If an organic brain did indeed function upon 'electricity', then a person's mind would be completely erased, drastically altered, or completely shut-down each time that the person was near an electrical field. It does not happen, and, so, therefore, the 'mind' is not based upon 'electricity'. According to science — and socially-approved peer review — all consciousness, thoughts, memories, emotions, sensations, and all other 'acts of living beings' are solely based upon the acts of electricity. Confucianism claims that 'thinking spirits' reside within all things, while Science claims that 'thinking electricity' resides within all things. What is the difference? This is not a difficult thing to grasp, but the Sciencians and scholars cannot grasp it. The useful thing to observe is how the superstitions of Science and western philosophy invent mermaid events, and the public religiously believes the superstitions to be true facts.

Sorry, but this Reality is not based upon electricity, and the popular socially-mandated belief is fully imaginary, wrong, and ignorantly superstitious.

If a person answered 'yes' to any of the above self-test questions, then that person is no less superstitious than the most primitive of people.

Modern man is absolutely no less superstitious than anything written within Confucian books.


Within my region, mystic and mystical used to imply the general idea of 'fake mumbo-jumbo techniques of drawing supernatural beings or events'. My concept of 'mystics' are 'fraud individuals who claim to be able to make unnatural (anti-Natural-laws) things happen'. The names of Rasputin and Asian shamans are first to come to mind. My use of the word mystic is similar to the definition given by The Winston Dictionary (© 1942): "Mystic: (1) beyond human understanding, (2) involving some secret meaning..., [3] hidden; secret:..."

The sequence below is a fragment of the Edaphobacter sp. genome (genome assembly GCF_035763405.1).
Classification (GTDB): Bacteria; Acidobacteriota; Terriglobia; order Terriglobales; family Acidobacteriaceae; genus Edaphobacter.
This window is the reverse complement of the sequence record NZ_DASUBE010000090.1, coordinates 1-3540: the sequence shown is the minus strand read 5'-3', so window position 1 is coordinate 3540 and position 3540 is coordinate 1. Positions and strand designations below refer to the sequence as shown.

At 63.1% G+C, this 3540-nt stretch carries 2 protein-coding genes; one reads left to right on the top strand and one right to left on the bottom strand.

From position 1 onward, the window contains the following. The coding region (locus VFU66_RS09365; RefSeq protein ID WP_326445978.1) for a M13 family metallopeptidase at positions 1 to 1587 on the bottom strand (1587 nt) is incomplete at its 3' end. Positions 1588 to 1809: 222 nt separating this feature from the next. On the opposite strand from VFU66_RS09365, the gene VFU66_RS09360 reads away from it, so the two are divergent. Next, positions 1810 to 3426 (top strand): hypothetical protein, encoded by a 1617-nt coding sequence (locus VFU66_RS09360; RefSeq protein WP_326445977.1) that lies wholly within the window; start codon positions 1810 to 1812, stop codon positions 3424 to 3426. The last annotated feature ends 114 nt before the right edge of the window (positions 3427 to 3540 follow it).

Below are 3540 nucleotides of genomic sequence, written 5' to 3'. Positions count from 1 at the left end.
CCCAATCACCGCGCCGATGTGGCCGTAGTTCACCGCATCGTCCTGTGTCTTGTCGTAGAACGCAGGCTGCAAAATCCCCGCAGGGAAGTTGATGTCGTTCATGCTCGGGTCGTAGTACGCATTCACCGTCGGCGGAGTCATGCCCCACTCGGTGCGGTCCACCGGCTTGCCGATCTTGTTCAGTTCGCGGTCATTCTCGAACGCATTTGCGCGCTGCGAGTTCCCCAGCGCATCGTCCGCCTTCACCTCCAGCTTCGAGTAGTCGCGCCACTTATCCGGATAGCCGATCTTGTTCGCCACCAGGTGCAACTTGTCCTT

The scientific theories of the brain, consciousness, thoughts, memories, dreams, and sensory perceptions being the 'product of electricity' is itself a form of mystical mysticism as spouted by 'fraud individuals who claim to be able to make unnatural (anti-Natural-laws) things happen'.

My concept of religiosity is '[1] worshipping a non-religious thing as a god and religion, and [2] hypocritically claiming that the worshipped thing is the only true truth, and yet the individual does not himself do what his 'religion' says that he must do'. To me, religiosity infers people who are hypocrites, who externally mouth the claim that they believe in their fake religion, but the people do not inwardly change themselves to become the 'good' people that their fake religions claim will happen to all who believe in the fake religion. The false religion of Science is a good enough example, that of science knowing that negative emotions harm all people, and yet the believers in Science (e.g. Legge and scholars) continue spewing their negativity.